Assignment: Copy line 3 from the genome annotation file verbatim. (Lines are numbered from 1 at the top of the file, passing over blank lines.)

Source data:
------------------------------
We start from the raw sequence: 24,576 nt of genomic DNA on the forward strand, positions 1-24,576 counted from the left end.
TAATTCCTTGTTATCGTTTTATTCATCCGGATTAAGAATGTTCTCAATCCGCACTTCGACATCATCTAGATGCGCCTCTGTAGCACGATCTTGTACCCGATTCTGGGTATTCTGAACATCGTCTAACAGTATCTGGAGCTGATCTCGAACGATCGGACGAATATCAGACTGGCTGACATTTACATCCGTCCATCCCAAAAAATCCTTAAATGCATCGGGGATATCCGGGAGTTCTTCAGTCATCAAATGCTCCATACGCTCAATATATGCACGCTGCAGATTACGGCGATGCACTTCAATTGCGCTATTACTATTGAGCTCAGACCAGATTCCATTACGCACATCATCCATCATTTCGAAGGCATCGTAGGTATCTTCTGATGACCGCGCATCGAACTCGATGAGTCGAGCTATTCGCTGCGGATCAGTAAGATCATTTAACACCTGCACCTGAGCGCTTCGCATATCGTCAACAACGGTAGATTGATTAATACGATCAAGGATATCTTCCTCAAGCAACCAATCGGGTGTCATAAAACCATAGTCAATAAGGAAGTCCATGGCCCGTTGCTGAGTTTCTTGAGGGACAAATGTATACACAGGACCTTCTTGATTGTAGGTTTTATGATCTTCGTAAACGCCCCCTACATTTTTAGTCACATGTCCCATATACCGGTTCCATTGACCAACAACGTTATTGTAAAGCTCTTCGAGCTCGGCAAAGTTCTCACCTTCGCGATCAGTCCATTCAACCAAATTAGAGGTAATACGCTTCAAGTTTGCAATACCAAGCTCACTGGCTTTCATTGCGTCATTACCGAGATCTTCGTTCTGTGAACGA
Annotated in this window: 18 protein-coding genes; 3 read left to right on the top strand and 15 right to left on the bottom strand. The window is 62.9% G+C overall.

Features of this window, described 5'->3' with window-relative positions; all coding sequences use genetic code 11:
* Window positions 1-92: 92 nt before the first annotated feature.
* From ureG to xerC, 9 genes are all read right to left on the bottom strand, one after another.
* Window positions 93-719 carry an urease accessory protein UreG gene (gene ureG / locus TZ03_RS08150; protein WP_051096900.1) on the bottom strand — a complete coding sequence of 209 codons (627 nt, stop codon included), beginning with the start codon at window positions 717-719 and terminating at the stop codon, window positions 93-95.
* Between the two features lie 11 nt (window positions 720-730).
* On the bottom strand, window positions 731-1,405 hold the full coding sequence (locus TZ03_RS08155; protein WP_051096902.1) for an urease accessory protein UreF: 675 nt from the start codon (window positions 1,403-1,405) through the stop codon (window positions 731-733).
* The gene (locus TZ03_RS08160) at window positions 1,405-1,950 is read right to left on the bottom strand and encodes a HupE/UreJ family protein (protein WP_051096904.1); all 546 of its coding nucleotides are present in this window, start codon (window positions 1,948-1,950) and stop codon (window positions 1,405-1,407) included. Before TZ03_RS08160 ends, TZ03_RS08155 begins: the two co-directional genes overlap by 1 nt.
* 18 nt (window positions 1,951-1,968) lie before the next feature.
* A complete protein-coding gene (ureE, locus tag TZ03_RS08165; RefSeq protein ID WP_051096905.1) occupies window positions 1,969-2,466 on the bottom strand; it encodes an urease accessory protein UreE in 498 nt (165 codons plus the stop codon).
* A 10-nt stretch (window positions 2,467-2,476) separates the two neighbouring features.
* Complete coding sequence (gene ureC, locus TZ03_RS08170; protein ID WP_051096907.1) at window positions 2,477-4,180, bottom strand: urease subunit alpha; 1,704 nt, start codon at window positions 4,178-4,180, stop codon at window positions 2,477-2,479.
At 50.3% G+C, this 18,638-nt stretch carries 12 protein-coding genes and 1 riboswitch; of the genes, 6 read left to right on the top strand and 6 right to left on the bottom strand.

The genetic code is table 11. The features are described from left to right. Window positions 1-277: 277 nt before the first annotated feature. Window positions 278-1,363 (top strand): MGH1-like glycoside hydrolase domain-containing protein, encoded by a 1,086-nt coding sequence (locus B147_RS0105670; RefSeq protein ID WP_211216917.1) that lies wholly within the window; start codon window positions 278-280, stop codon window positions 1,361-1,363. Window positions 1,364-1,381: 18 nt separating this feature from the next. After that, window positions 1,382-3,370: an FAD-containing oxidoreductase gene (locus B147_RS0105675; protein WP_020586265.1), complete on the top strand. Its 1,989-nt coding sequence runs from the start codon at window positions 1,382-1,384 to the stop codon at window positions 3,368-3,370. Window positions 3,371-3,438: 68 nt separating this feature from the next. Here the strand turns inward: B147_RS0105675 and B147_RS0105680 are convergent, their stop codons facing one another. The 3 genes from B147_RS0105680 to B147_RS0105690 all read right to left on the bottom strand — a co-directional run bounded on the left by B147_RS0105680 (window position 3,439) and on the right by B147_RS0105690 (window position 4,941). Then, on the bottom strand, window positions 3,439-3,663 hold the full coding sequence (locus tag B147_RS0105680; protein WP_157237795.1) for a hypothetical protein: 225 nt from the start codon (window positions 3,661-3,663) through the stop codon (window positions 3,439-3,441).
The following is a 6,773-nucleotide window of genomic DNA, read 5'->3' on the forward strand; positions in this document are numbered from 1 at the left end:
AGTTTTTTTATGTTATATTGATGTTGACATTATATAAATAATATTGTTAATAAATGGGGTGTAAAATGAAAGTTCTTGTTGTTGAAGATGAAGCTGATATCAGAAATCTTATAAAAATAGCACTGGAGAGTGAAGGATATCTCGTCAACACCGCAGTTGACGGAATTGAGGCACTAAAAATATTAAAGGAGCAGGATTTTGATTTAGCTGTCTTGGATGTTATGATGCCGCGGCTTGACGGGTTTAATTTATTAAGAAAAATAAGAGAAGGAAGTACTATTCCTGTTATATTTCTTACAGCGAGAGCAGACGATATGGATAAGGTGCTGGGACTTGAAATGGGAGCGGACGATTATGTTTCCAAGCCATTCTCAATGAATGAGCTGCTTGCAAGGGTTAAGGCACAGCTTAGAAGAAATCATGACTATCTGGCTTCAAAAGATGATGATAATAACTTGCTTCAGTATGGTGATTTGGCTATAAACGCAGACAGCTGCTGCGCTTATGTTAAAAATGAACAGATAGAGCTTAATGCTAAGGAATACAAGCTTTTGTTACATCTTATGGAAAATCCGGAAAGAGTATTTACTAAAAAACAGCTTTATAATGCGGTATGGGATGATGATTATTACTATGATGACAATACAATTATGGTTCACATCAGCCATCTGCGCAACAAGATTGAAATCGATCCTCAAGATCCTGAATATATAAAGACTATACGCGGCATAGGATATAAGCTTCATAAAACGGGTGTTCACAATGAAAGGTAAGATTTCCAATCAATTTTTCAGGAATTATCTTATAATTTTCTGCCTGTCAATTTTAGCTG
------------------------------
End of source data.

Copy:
Annotated in this window: 18 protein-coding genes; 3 read left to right on the top strand and 15 right to left on the bottom strand. The window is 62.9% G+C overall.